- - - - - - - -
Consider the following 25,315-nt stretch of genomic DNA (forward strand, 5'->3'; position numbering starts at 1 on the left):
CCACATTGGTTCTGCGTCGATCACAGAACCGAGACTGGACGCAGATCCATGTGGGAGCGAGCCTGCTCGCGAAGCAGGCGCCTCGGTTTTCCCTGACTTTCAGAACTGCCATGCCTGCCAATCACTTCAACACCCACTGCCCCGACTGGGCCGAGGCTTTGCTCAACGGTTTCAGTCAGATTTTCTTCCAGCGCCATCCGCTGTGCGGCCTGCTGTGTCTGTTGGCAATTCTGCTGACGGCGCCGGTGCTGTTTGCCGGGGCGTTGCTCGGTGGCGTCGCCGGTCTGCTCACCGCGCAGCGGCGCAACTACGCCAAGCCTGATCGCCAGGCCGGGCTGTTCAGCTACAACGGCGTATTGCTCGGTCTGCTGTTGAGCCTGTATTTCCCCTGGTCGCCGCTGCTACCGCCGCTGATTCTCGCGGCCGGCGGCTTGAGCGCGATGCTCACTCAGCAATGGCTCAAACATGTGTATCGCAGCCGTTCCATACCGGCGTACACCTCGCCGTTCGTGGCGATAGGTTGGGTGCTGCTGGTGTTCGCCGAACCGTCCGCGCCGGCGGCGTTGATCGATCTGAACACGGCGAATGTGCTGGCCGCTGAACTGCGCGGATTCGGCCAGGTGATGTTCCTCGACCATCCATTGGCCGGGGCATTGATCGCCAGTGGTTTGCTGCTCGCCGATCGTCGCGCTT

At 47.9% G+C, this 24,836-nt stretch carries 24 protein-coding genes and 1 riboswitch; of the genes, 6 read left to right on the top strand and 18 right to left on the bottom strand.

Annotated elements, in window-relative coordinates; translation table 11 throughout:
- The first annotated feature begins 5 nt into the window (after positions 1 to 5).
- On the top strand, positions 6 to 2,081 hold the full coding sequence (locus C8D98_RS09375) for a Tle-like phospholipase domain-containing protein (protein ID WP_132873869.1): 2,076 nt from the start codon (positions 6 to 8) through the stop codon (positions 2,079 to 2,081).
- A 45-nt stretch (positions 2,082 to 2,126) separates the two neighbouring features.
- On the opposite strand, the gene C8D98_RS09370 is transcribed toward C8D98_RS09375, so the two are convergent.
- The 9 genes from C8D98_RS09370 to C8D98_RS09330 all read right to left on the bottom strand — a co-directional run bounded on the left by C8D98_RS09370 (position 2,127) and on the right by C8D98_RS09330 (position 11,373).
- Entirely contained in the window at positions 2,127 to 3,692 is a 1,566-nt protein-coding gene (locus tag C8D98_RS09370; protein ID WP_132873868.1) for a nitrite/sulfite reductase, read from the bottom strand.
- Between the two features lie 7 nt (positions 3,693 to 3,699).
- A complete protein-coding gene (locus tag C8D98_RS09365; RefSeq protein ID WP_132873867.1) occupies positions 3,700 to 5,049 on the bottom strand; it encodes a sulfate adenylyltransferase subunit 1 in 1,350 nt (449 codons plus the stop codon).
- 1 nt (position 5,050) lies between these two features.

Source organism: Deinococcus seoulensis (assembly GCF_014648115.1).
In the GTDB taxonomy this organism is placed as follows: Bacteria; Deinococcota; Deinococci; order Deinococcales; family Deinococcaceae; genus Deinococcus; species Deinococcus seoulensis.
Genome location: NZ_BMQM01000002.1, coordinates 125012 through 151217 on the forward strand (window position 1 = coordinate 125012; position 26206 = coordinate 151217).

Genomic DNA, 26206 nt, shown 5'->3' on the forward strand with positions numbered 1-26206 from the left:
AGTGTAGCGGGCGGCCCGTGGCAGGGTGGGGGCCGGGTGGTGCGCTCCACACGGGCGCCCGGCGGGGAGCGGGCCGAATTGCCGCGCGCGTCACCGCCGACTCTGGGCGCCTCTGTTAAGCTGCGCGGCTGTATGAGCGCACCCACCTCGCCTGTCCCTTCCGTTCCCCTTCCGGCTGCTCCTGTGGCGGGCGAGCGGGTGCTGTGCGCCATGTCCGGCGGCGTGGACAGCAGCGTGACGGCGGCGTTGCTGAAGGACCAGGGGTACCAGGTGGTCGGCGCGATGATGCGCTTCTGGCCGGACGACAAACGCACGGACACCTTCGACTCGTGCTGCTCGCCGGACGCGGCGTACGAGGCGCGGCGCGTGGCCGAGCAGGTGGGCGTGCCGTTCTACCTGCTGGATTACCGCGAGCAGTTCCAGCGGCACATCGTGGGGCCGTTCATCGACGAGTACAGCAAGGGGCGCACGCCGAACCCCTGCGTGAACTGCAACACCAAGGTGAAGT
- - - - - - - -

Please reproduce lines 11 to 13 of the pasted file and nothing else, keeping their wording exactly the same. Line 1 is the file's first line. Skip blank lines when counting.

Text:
- Between the two features lie 7 nt (positions 3,693 to 3,699).
- A complete protein-coding gene (locus tag C8D98_RS09365; RefSeq protein ID WP_132873867.1) occupies positions 3,700 to 5,049 on the bottom strand; it encodes a sulfate adenylyltransferase subunit 1 in 1,350 nt (449 codons plus the stop codon).
- 1 nt (position 5,050) lies between these two features.